Sale of student loans: lessons to be learned for next time

At first glance, the headlines on this loan sale do not look great.

Student loans with a value of £3.5 billion sold for less than half that amount. The Treasury is not being clear about how it decided that was the right sale price. Most puzzlingly, there’s a refusal to publish who the loans were sold to. As a result, £1.2bn loans – for 410,000 students who were at university at the same time as I was – are moved off the books. But to where?

The decision to sell an old tranche of student loans for significantly below their apparent value is an important one to discuss and not just in higher education circles. So, earlier in the autumn, the public accounts select committee that I am a member of took a deeper look and today publishes a number of recommendations about how future sales could be improved.

Agreement in principle

As a starting position, and as a Conservative MP, I think the government has got the principle of wanting to sell these loans right. We can disagree over the size and scope of government but, even for those who have different political leanings, there aren’t many that think the government has an enduring role as a large-scale lender of finance. So, as the student loan book grows over the coming decades, the government made a sensible decision to develop a market for student loans and to find institutions that want to hold the value and long-term risk of these portfolios.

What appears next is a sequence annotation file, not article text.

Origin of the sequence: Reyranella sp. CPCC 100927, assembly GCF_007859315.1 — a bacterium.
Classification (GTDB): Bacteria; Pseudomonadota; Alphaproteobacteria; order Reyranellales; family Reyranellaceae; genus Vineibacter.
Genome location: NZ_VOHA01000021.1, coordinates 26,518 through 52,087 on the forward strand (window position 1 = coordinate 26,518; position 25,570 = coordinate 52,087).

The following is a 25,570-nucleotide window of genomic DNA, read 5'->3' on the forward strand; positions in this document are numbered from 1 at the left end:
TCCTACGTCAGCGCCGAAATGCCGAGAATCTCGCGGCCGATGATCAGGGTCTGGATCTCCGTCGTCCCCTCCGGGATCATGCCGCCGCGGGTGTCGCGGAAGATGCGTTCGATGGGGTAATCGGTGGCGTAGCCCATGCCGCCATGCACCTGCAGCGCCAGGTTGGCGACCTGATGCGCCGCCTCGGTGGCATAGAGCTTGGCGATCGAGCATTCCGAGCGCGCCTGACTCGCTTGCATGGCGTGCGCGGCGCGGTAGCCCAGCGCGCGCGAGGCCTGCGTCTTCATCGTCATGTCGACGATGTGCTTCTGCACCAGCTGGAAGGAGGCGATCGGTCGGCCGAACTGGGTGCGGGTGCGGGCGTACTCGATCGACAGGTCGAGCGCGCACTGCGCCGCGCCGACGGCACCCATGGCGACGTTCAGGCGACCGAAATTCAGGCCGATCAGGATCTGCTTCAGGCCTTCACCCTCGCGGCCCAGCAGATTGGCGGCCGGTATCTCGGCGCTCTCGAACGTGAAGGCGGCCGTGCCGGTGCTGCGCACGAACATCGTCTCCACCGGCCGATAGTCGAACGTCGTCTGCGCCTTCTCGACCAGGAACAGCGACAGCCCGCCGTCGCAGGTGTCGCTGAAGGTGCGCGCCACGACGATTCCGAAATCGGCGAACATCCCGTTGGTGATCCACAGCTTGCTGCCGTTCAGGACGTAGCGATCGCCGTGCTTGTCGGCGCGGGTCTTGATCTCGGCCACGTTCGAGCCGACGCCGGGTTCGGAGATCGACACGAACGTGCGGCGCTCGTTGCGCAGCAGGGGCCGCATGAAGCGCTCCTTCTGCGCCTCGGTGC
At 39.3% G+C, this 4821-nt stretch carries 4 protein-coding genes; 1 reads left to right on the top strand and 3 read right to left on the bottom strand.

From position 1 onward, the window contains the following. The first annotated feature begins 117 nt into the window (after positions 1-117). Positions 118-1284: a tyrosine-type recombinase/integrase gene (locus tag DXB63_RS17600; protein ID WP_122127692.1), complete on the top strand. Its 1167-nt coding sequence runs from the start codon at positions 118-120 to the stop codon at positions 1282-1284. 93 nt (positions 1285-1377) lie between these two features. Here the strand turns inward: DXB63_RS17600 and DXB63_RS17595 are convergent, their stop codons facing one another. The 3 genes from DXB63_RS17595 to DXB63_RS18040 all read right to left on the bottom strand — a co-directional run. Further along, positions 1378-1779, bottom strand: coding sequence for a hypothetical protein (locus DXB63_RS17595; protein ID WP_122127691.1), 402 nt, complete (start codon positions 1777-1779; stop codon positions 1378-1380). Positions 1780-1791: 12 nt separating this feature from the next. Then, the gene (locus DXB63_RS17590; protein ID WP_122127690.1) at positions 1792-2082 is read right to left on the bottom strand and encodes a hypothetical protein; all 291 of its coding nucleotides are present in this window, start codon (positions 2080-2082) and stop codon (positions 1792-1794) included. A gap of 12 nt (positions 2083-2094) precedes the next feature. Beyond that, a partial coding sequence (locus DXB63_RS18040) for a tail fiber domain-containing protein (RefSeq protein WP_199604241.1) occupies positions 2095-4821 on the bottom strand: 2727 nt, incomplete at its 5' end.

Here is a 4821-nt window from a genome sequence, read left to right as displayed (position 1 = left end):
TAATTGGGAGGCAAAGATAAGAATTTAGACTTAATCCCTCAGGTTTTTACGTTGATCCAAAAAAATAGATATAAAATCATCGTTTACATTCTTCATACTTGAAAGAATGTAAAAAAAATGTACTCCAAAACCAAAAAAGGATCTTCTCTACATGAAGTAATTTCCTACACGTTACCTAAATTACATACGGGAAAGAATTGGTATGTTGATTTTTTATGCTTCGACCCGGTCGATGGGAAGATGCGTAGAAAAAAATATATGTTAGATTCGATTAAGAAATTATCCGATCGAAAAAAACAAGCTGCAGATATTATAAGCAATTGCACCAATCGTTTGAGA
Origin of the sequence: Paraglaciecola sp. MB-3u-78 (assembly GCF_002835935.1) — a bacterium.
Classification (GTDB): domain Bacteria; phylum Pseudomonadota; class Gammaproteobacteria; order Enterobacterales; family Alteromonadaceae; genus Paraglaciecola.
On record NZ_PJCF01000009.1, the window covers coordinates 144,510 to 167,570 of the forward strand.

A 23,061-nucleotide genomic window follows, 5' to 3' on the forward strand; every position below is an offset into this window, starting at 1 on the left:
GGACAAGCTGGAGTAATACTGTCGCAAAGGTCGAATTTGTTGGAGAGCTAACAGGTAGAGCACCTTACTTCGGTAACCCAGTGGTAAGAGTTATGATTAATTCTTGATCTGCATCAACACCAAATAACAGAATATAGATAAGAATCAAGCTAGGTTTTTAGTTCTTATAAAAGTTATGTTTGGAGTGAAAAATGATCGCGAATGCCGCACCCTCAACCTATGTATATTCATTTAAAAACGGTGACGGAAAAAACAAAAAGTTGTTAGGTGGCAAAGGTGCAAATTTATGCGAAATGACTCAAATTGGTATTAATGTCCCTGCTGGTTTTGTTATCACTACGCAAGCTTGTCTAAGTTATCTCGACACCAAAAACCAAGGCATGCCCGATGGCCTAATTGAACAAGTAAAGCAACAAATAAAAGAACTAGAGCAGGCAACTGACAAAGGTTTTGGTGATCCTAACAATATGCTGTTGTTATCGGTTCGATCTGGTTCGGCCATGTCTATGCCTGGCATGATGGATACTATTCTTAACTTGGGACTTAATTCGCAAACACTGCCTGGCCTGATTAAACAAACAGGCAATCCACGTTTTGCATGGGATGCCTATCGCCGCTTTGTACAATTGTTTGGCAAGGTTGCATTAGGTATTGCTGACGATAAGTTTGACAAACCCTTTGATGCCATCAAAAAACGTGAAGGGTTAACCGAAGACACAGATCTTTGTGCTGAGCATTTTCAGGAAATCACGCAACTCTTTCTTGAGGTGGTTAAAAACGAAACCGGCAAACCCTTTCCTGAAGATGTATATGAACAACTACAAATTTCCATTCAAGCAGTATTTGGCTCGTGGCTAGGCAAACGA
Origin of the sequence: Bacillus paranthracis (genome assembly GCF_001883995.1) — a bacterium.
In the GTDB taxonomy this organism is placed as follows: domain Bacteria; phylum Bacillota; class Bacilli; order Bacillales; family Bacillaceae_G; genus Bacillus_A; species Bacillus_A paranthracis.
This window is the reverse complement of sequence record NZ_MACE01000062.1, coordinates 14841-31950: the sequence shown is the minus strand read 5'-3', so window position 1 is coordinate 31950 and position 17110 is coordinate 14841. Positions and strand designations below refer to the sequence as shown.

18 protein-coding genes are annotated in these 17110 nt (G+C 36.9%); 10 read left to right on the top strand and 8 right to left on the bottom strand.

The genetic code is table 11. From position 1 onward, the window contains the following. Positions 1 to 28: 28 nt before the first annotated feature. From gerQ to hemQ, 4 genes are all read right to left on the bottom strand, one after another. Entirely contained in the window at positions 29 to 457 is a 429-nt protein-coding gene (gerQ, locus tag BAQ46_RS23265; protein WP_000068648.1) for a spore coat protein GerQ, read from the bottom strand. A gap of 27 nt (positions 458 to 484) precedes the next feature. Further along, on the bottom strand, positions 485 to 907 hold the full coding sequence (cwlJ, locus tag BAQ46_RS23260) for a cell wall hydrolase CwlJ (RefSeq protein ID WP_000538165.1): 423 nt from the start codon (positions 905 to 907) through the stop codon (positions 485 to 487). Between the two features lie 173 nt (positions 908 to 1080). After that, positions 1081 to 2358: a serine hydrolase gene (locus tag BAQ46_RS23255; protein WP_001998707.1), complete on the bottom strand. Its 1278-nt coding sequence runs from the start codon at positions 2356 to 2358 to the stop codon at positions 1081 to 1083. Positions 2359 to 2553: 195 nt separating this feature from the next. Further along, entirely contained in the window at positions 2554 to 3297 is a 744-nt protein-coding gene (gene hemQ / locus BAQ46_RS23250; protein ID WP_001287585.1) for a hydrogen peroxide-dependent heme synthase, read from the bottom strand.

The question for the committee, then, was whether this initial sale worked well and whether we can recommend any improvements for the next time around. On both counts, as a cross-party committee, we thought there was further work to be done.

Three lessons

First, we were concerned with the headline sale price. Achieving £1.7 billion for loans with a book value of £3.5 billion looks low to both the trained and untrained eye. Just by keeping the loans on the books, the government would have received £1.7 billion within eight years as borrowers continued to repay.

Beyond that, money would have continued come in for the next couple of decades too. The government’s objective here – which I have sympathy with – is that one-off sales can help to reduce the Public Sector Net Debt which, as most people know, remains historically high and worrying.

So, the debate here is one of a trade-off – is the short-term gain of a single one-off sum for the government worth forgoing more money after the next few decades by not selling them? The difference between £1.7 billion now and £3.5 billion over decades is a difficult one to balance – and we may need to think about where the balance lies in terms of short-term gain versus long-term loss. That trade-off would be easier to swallow if the actual sale price wasn’t so far away from the estimated value.

Further, we have real concerns about how we validate that the sale price was the right one. The government has not been clear about its internal thresholds which enabled the sale and, from our investigations, its modelling seems to be based on a narrow set of estimates on the value of the loan book.